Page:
Intrauterine insemination (IUI) is not a very difficult procedure, but there is one very tricky part and that is making sure ovulation is in synch with the timing of the insemination. If your doctor gets that part right, you may just conceive. But it isn't always easy to pinpoint the time of ovulation. Lucky for you, medical science has a variety of ovulation induction medications to make sure you ovulate just at the time IUI is to happen. This is crucial in the case where IUI is used to treat infertility due to ovulatory dysfunction.
The most convenient and least expensive of the medications used for inducing ovulation is the oral medication known as Clomid. But Clomid has a tendency to thicken the cervical mucus making your internal environment hostile to sperm.
In other cases, Clomid may not be enough of a good thing and you may need to have something added to your regimen, such as an injectable medication.
In some cases, your doctor will want to take you off the Clomid altogether and just use the injectable, alone. The usual medication that is brought into play at this point is an injectable form of hCG (human chorionic gonadotropin). This hormone stimulates the production of follicles and promotes the maturation of the eggs.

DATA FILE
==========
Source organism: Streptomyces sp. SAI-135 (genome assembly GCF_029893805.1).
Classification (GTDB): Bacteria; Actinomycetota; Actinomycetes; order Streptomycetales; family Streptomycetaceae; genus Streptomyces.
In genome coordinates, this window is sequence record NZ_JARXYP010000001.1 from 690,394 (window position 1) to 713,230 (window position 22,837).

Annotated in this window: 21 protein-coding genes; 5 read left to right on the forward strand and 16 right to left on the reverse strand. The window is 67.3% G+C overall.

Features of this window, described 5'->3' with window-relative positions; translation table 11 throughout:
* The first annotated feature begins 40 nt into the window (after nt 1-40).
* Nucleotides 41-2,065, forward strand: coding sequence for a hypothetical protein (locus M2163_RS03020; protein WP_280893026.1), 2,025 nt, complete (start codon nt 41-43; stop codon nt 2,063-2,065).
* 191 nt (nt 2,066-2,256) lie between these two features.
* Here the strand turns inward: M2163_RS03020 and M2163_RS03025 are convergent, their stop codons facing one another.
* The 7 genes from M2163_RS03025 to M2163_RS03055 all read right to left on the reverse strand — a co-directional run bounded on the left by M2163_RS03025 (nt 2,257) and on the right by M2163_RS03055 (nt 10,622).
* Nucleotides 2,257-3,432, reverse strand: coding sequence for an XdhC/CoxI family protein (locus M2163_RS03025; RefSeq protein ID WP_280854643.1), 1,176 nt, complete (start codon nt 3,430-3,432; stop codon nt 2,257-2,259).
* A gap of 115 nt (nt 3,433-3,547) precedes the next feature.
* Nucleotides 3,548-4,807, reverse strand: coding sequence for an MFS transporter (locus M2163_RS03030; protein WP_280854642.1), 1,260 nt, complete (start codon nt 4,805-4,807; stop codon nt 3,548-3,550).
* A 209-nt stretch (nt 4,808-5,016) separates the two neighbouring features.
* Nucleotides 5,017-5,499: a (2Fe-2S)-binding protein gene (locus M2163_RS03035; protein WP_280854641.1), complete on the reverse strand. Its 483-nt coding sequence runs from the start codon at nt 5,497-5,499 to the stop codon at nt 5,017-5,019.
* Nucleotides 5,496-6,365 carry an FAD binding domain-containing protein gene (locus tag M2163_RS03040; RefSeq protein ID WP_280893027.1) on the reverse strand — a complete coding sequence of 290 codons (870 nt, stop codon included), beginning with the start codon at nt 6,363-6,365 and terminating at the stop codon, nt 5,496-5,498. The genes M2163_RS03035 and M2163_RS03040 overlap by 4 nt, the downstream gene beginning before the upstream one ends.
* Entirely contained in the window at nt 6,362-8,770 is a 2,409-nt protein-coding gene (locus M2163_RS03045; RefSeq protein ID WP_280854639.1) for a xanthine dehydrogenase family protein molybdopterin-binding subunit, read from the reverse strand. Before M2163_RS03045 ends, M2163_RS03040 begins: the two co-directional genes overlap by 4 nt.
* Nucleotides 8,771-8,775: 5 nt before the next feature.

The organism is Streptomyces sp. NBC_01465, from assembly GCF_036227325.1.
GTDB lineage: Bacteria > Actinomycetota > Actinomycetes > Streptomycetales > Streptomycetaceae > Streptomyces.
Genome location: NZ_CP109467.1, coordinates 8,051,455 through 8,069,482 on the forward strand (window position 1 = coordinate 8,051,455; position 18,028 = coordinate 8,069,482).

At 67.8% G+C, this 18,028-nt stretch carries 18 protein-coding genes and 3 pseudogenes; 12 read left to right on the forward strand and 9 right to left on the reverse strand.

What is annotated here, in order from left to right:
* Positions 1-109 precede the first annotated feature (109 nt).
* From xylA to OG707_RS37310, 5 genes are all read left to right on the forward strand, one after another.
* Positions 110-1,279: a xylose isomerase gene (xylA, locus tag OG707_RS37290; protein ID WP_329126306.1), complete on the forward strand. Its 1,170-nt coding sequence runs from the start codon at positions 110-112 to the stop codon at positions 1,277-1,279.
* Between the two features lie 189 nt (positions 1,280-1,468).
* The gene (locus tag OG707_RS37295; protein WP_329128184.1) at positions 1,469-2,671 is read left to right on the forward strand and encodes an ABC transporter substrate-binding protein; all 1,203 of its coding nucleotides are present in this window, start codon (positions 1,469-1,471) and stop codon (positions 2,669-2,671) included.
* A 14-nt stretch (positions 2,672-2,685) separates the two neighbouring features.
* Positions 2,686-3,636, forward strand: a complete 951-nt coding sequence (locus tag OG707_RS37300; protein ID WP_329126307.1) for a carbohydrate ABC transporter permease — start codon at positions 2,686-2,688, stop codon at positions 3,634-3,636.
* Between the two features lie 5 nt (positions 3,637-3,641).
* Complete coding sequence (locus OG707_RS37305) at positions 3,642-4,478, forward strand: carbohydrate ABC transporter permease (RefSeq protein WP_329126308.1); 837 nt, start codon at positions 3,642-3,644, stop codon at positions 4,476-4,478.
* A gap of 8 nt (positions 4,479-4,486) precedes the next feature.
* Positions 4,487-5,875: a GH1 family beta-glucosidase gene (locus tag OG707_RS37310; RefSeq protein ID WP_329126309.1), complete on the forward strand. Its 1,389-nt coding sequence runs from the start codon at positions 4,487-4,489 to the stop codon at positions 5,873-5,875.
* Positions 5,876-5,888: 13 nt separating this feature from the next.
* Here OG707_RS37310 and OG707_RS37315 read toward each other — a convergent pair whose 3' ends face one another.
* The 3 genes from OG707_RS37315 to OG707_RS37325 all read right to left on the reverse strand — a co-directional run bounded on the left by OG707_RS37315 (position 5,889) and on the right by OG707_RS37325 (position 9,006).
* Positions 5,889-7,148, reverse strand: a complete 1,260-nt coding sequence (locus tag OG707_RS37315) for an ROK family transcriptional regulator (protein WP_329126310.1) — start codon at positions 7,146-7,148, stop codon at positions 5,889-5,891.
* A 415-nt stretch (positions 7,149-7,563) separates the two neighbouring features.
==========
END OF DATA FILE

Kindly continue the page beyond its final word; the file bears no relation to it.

When Clomid and hCG together or alone, can't solve the problem, your physician may add a second injectable treatment known as follitropin beta. This medication is marketed in the United States under these names: Gonal f RFF, Follistim AQ, and Follistim. No matter what you call it, this treatment acts much like the follicle stimulating hormones (FSH) that are manufactured by the pituitary gland. This hormone assists the development of the eggs prior to their release from the ovaries.
Yet another trick up your fertility doctor's sleeves is gonadotropin releasing hormone agonist (GnRHa) which is given just before treatment is begun with follitropin beta. GnRHa blocks the pituitary from secreting FSH so that a more controlled, exact amount of follitropin beta can be given to increase a woman's chances for conception.
If you're given hCG along with follitropin beta, the former is given as a one-time only dose just after the last dose of follitropin beta. Follitropin is a subcutaneous injection, or an injection just under your skin, or sometimes as an intramuscular injection (into the muscle). This is given starting on the second or third day of your period. On the fourth day, the dose is increased.
These drugs require careful monitoring of the patients. Your doctor may even want to see you every other day. He will check you for side effects and assess your condition to see if the medication is effective. This monitoring process will include ultrasound testing and blood tests to evaluate your hormone levels. Even once this treatment is discontinued, your doctor will continue to monitor you every other day for a minimum of two weeks.